“Budget Cuts” at Memorial

MUNFA has been receiving queries from Academic Staff Members about a new $6 Million cut to Memorial’s operating budget. University administrators are attributing this “budget cut” to the restructuring of Memorial’s pension plan.  We would like to clarify the situation.

Payments to our pension plan do not represent “budget cuts.” They are legal obligations of the employer to plan members under the Pension Benefits Act in the event of a funding shortfall. While Memorial University is ultimately responsible to make these payments, in the past, the Government of Newfoundland and Labrador has paid pension shortfalls with special grant increases to the University. Since 2015 the Province has ceased these special payments and is requiring the University to find savings in order to make their legally required pension payments.

Here are the facts:

(1) The University, on direction from Government, has asked MUNFA, NAPE and CUPE to assume half of future pension plan deficits under a governance model known as Joint Sponsorship.  This will relieve Government of future pension plan responsibility.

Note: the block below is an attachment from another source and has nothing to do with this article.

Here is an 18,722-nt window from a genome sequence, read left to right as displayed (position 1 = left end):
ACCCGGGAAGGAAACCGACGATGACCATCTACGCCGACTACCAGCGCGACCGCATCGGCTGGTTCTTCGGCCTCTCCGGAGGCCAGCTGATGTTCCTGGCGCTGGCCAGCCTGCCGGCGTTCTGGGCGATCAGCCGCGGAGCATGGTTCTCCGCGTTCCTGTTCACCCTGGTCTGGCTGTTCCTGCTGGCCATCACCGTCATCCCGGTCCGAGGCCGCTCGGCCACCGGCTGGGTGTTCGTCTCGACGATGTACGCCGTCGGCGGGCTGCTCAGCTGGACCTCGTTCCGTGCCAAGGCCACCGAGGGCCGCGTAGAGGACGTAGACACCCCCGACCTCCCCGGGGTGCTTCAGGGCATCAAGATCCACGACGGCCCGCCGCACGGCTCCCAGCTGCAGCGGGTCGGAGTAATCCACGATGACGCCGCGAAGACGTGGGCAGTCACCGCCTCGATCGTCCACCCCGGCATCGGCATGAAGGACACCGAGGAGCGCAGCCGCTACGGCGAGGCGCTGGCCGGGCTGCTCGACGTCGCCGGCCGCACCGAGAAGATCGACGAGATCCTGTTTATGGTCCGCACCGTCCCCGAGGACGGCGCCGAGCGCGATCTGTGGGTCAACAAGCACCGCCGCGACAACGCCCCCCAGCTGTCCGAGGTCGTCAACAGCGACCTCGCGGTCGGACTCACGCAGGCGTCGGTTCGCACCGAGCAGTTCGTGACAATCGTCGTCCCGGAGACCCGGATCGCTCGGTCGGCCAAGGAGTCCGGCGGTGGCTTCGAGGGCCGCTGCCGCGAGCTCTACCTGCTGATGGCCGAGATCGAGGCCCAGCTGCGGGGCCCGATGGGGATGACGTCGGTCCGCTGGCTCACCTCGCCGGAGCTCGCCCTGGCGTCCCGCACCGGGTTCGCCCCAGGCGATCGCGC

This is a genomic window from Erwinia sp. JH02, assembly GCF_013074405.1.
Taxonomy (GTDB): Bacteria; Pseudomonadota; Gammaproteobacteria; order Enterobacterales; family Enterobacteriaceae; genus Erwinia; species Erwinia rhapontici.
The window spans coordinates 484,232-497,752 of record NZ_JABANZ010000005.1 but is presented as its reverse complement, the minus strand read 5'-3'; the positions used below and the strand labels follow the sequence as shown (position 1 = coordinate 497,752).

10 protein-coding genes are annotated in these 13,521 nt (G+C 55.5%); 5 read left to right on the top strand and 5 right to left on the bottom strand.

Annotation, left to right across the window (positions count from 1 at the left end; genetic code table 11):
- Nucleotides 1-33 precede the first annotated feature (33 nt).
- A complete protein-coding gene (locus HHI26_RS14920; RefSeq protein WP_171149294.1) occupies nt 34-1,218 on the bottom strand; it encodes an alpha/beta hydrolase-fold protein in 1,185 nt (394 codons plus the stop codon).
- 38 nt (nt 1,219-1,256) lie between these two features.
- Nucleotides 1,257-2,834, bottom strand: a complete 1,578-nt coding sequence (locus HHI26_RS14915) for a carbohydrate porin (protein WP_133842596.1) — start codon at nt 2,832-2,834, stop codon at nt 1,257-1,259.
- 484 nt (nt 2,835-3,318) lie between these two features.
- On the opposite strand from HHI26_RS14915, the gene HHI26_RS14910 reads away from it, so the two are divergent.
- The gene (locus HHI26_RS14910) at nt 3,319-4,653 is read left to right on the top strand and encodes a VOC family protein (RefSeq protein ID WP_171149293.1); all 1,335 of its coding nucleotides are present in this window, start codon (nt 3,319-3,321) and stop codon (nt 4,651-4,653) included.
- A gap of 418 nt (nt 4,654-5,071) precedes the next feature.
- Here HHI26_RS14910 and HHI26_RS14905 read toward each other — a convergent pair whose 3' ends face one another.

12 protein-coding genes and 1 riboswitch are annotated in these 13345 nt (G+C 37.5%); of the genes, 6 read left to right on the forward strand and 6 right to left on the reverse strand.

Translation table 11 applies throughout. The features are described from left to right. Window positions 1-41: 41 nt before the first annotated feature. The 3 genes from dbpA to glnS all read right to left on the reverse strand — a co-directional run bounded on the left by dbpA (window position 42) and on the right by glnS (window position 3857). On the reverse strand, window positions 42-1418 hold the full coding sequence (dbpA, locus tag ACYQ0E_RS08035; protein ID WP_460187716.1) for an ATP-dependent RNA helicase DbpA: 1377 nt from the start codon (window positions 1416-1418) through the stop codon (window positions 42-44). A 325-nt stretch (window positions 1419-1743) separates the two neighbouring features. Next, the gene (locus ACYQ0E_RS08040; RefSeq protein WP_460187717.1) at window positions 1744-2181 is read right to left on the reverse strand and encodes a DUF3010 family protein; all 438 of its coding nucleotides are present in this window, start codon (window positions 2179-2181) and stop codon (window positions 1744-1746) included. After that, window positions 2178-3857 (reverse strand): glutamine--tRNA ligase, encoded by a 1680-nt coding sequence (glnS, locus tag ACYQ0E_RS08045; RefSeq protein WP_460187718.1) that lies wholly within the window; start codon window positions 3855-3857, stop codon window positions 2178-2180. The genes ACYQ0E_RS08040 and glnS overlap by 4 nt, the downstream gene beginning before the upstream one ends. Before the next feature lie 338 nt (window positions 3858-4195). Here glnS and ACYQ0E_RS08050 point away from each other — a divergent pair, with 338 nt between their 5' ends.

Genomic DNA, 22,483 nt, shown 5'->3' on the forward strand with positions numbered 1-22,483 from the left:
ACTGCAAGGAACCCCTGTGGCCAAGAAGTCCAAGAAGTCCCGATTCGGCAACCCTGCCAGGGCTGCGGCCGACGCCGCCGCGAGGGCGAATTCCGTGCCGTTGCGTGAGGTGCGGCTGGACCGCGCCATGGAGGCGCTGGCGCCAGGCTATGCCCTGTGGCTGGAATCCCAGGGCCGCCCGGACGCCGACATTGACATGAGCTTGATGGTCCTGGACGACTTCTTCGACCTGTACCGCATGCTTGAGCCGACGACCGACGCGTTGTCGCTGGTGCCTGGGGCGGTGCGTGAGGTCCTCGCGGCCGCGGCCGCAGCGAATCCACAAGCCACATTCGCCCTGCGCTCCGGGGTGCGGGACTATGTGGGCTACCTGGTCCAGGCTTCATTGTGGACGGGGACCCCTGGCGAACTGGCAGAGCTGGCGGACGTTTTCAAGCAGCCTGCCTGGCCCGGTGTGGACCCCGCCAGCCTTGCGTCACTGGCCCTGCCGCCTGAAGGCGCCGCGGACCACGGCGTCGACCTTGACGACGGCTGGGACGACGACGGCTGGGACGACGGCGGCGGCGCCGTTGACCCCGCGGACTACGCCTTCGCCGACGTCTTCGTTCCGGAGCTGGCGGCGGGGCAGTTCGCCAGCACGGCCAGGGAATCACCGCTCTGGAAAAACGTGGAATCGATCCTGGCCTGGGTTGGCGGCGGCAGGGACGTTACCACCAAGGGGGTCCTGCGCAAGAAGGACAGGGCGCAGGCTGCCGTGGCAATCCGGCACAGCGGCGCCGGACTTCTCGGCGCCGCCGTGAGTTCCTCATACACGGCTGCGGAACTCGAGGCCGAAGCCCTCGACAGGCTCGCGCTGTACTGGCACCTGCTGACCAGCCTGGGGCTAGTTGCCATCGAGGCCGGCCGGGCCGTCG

(2) Memorial has agreed that it will address existing pensions plan deficits prior to entering into Joint Sponsorship. The University calculates the value of this deficit at $156 Million. The three unions contend that the actual sum is a matter for formal negotiation. Nevertheless, the University has made its assessment and is presenting that figure to ASMs as a fact that is not in contention.

(3)The University contends that the pension plan deficit can be addressed through debt-servicing payments of $6 Million annually to the future Jointly Sponsored plan. MUNFA has not endorsed this proposal and has very serious doubts about its financial soundness.

MUNFA is dismayed that the University is presenting this debt-servicing plan to ASMs as a fait accompli before substantive negotiations have started. We see this entire affair as a failure of leadership on several fronts. By presenting the $6 Million annual payment as a “budget cut,” administrators are advancing an austerity narrative that justifies cuts in the core areas of teaching and research as if they “have no alternative.” ASMs should join their union in resisting such cuts and insisting on a budget driven by the core mission of our public university.

For its part, the Province seems perfectly able to find funding to fully address shortfalls in the pension funds of public sector unions. MUNFA therefore urges our administrators to fight for fair, equitable and reasonable treatment for Memorial University employees.